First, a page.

Teen Charged in Insulin Killing of Boy

ByABC News
May 3, 2002, 9:21 AM

May 3 -- A 16-year-old Washington state boy is set to be arraigned today on charges that he bound his 8-year-old neighbor with duct tape and fatally injected him with a massive dose of insulin because the child was "bugging" him.

Ryan Alexander of Bellingham, Wash., pleaded not guilty Thursday during a bail hearing in Whatcom County Superior Court, and bail was set at $1 million. He was charged last week with aggravated first-degree murder in the April 19 death of 8-year-old Michael Busby, a neighbor who Alexander said had been "bugging" him.

Prosecutors said that Alexander brought the boy to a field near their homes, tied him up with duct tape, choked him with a stick and then injected him with a fatal dose of insulin.

They said after the boy died, Alexander took a razor blade and sliced deep gashes into the body.

Alexander is charged as an adult, and would face a mandatory sentence of life in prison without parole if convicted. He is too young to receive the death penalty.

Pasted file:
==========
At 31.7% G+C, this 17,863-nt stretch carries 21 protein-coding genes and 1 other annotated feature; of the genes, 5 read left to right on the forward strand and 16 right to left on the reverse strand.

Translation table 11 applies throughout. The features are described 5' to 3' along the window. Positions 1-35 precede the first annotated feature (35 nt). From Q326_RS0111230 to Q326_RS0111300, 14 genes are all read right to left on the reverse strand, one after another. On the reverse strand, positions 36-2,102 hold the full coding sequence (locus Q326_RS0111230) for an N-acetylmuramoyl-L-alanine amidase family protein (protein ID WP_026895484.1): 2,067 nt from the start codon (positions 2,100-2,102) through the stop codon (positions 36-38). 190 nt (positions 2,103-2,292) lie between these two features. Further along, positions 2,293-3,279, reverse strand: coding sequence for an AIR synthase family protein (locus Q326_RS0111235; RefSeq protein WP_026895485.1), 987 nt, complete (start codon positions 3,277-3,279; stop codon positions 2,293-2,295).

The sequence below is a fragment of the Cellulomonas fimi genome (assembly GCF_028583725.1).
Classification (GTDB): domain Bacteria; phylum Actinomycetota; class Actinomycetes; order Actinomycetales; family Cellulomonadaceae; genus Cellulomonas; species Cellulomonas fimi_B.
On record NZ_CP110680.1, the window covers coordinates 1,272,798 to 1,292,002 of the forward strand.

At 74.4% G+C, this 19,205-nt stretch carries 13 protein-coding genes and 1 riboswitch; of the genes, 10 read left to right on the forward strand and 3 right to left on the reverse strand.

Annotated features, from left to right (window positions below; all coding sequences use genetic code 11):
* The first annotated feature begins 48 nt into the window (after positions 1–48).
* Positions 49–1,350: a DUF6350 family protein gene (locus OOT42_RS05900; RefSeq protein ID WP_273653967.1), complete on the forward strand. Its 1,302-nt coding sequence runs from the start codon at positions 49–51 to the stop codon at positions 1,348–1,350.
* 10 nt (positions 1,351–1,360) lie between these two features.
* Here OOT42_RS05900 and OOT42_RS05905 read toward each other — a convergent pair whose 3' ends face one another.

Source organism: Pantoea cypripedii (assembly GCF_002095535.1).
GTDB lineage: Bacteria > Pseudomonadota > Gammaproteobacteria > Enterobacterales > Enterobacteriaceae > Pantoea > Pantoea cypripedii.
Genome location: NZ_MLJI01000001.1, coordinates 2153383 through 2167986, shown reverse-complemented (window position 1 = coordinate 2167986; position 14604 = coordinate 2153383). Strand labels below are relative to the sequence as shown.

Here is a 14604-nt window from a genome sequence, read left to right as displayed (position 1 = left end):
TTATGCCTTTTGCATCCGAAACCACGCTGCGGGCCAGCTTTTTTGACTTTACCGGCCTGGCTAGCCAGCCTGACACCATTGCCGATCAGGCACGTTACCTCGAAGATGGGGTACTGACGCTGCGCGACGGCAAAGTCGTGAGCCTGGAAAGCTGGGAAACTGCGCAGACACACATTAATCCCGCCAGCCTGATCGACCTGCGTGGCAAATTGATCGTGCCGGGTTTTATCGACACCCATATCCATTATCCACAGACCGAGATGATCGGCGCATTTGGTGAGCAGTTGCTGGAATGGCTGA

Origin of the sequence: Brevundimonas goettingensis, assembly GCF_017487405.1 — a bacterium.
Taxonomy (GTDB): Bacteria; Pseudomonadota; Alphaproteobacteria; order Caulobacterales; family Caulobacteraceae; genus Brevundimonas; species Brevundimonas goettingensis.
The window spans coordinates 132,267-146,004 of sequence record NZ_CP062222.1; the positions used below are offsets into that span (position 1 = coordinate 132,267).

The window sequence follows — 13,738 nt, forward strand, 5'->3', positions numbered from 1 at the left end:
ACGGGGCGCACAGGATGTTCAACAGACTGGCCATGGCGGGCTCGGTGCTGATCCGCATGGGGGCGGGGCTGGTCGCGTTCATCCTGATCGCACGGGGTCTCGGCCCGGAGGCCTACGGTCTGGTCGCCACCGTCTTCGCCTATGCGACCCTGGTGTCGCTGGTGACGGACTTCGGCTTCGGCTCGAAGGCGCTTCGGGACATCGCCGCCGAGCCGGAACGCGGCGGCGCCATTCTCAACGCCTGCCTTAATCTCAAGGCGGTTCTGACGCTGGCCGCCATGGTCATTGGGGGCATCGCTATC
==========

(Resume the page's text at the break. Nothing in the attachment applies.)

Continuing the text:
If Alexander's family is able to post bail, another hearing will be held to determine whether further conditions are needed before his release, the prosecutor's office said. It is likely that Alexander would not be allowed within one mile of Busby's home, which is across the street from the house where his family lives, according to Chief Criminal Deputy Prosecutor Mac Setter.

The prosecutor said that Alexander was under house detention from school, subject to random calls from a computerized system to determine his whereabouts, when the alleged crime occurred.

Allegations of Mental Problems

Alexander's lawyer, public defender Eric Weight, said Thursday that he would seek to get a confession the boy gave to police in a squad car shortly after his arrest declared inadmissible as evidence, because of the teenager's mental problems.

He also said that police acted improperly when they treated the boy as they would any adult suspect.

"Juveniles are more inclined, psychologically, to admit things they might not necessarily have done," Weight said after the hearing Thursday.